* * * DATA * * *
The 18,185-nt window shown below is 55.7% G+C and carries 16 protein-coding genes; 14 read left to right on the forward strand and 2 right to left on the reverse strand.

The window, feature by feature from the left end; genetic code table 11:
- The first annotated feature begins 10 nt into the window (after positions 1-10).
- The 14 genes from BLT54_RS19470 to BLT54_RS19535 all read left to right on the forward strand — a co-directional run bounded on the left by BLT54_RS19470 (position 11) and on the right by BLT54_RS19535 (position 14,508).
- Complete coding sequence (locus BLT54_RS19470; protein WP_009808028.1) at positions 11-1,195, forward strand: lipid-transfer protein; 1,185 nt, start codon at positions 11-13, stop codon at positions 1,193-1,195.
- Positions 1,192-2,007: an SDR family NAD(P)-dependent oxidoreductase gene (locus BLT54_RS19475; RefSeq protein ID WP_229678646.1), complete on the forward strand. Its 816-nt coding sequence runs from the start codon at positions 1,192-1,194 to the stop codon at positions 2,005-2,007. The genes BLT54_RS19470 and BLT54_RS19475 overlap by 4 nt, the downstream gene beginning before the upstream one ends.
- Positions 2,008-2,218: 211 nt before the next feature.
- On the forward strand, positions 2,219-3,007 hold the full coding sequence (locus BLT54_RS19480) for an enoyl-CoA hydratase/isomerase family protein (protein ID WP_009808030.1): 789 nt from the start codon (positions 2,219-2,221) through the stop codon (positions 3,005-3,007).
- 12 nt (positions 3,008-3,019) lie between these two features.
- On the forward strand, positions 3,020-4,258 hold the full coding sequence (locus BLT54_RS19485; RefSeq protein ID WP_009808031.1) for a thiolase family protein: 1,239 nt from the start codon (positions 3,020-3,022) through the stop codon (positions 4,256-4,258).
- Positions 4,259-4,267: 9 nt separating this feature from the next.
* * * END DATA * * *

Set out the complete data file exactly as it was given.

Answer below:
The 18,185-nt window shown below is 55.7% G+C and carries 16 protein-coding genes; 14 read left to right on the forward strand and 2 right to left on the reverse strand.

The window, feature by feature from the left end; genetic code table 11:
- The first annotated feature begins 10 nt into the window (after positions 1-10).
- The 14 genes from BLT54_RS19470 to BLT54_RS19535 all read left to right on the forward strand — a co-directional run bounded on the left by BLT54_RS19470 (position 11) and on the right by BLT54_RS19535 (position 14,508).
- Complete coding sequence (locus BLT54_RS19470; protein WP_009808028.1) at positions 11-1,195, forward strand: lipid-transfer protein; 1,185 nt, start codon at positions 11-13, stop codon at positions 1,193-1,195.
- Positions 1,192-2,007: an SDR family NAD(P)-dependent oxidoreductase gene (locus BLT54_RS19475; RefSeq protein ID WP_229678646.1), complete on the forward strand. Its 816-nt coding sequence runs from the start codon at positions 1,192-1,194 to the stop codon at positions 2,005-2,007. The genes BLT54_RS19470 and BLT54_RS19475 overlap by 4 nt, the downstream gene beginning before the upstream one ends.
- Positions 2,008-2,218: 211 nt before the next feature.
- On the forward strand, positions 2,219-3,007 hold the full coding sequence (locus BLT54_RS19480) for an enoyl-CoA hydratase/isomerase family protein (protein ID WP_009808030.1): 789 nt from the start codon (positions 2,219-2,221) through the stop codon (positions 3,005-3,007).
- 12 nt (positions 3,008-3,019) lie between these two features.
- On the forward strand, positions 3,020-4,258 hold the full coding sequence (locus BLT54_RS19485; RefSeq protein ID WP_009808031.1) for a thiolase family protein: 1,239 nt from the start codon (positions 3,020-3,022) through the stop codon (positions 4,256-4,258).
- Positions 4,259-4,267: 9 nt separating this feature from the next.